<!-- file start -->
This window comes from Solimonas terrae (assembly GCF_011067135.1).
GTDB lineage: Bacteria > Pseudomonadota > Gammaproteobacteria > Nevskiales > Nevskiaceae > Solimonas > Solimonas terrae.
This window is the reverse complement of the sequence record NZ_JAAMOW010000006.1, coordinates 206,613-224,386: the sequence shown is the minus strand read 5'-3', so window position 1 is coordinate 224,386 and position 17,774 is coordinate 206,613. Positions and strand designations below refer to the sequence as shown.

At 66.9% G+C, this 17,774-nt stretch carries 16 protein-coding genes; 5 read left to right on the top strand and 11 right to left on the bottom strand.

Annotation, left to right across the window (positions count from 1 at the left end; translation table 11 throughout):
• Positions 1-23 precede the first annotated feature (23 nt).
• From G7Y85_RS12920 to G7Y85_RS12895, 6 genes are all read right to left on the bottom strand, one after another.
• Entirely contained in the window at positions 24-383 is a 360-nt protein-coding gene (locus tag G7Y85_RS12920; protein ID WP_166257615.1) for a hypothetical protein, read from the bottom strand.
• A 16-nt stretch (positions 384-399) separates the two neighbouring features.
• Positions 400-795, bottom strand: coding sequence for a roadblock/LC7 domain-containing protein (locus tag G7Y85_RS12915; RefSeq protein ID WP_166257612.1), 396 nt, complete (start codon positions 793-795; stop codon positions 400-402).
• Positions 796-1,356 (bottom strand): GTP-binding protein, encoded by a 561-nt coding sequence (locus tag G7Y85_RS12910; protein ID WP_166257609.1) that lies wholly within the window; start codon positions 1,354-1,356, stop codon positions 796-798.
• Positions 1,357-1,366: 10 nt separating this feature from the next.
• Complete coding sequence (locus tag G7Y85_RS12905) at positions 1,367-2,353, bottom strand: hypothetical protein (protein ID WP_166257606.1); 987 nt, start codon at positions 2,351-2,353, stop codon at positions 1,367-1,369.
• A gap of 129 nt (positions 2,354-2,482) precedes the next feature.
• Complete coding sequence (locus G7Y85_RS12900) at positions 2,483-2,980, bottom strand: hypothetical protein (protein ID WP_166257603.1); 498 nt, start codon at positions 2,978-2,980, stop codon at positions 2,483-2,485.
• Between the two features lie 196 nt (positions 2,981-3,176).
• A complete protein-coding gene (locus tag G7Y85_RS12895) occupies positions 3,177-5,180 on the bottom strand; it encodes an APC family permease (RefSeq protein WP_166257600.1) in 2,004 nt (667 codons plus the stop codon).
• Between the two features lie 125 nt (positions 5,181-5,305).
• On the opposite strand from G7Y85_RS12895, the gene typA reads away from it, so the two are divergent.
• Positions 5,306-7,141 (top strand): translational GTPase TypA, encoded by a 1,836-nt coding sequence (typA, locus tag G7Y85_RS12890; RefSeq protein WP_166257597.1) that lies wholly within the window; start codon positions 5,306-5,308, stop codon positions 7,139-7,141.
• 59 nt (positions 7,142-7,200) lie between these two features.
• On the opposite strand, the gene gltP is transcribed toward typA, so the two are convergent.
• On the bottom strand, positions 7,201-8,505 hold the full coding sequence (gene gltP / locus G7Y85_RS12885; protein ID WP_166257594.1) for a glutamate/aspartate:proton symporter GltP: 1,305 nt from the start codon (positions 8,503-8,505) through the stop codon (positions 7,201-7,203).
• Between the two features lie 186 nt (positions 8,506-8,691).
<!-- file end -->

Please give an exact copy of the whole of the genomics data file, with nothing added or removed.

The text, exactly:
This window comes from Solimonas terrae (assembly GCF_011067135.1).
GTDB lineage: Bacteria > Pseudomonadota > Gammaproteobacteria > Nevskiales > Nevskiaceae > Solimonas > Solimonas terrae.
This window is the reverse complement of the sequence record NZ_JAAMOW010000006.1, coordinates 206,613-224,386: the sequence shown is the minus strand read 5'-3', so window position 1 is coordinate 224,386 and position 17,774 is coordinate 206,613. Positions and strand designations below refer to the sequence as shown.

At 66.9% G+C, this 17,774-nt stretch carries 16 protein-coding genes; 5 read left to right on the top strand and 11 right to left on the bottom strand.

Annotation, left to right across the window (positions count from 1 at the left end; translation table 11 throughout):
• Positions 1-23 precede the first annotated feature (23 nt).
• From G7Y85_RS12920 to G7Y85_RS12895, 6 genes are all read right to left on the bottom strand, one after another.
• Entirely contained in the window at positions 24-383 is a 360-nt protein-coding gene (locus tag G7Y85_RS12920; protein ID WP_166257615.1) for a hypothetical protein, read from the bottom strand.
• A 16-nt stretch (positions 384-399) separates the two neighbouring features.
• Positions 400-795, bottom strand: coding sequence for a roadblock/LC7 domain-containing protein (locus tag G7Y85_RS12915; RefSeq protein ID WP_166257612.1), 396 nt, complete (start codon positions 793-795; stop codon positions 400-402).
• Positions 796-1,356 (bottom strand): GTP-binding protein, encoded by a 561-nt coding sequence (locus tag G7Y85_RS12910; protein ID WP_166257609.1) that lies wholly within the window; start codon positions 1,354-1,356, stop codon positions 796-798.
• Positions 1,357-1,366: 10 nt separating this feature from the next.
• Complete coding sequence (locus tag G7Y85_RS12905) at positions 1,367-2,353, bottom strand: hypothetical protein (protein ID WP_166257606.1); 987 nt, start codon at positions 2,351-2,353, stop codon at positions 1,367-1,369.
• A gap of 129 nt (positions 2,354-2,482) precedes the next feature.
• Complete coding sequence (locus G7Y85_RS12900) at positions 2,483-2,980, bottom strand: hypothetical protein (protein ID WP_166257603.1); 498 nt, start codon at positions 2,978-2,980, stop codon at positions 2,483-2,485.
• Between the two features lie 196 nt (positions 2,981-3,176).
• A complete protein-coding gene (locus tag G7Y85_RS12895) occupies positions 3,177-5,180 on the bottom strand; it encodes an APC family permease (RefSeq protein WP_166257600.1) in 2,004 nt (667 codons plus the stop codon).
• Between the two features lie 125 nt (positions 5,181-5,305).
• On the opposite strand from G7Y85_RS12895, the gene typA reads away from it, so the two are divergent.
• Positions 5,306-7,141 (top strand): translational GTPase TypA, encoded by a 1,836-nt coding sequence (typA, locus tag G7Y85_RS12890; RefSeq protein WP_166257597.1) that lies wholly within the window; start codon positions 5,306-5,308, stop codon positions 7,139-7,141.
• 59 nt (positions 7,142-7,200) lie between these two features.
• On the opposite strand, the gene gltP is transcribed toward typA, so the two are convergent.
• On the bottom strand, positions 7,201-8,505 hold the full coding sequence (gene gltP / locus G7Y85_RS12885; protein ID WP_166257594.1) for a glutamate/aspartate:proton symporter GltP: 1,305 nt from the start codon (positions 8,503-8,505) through the stop codon (positions 7,201-7,203).
• Between the two features lie 186 nt (positions 8,506-8,691).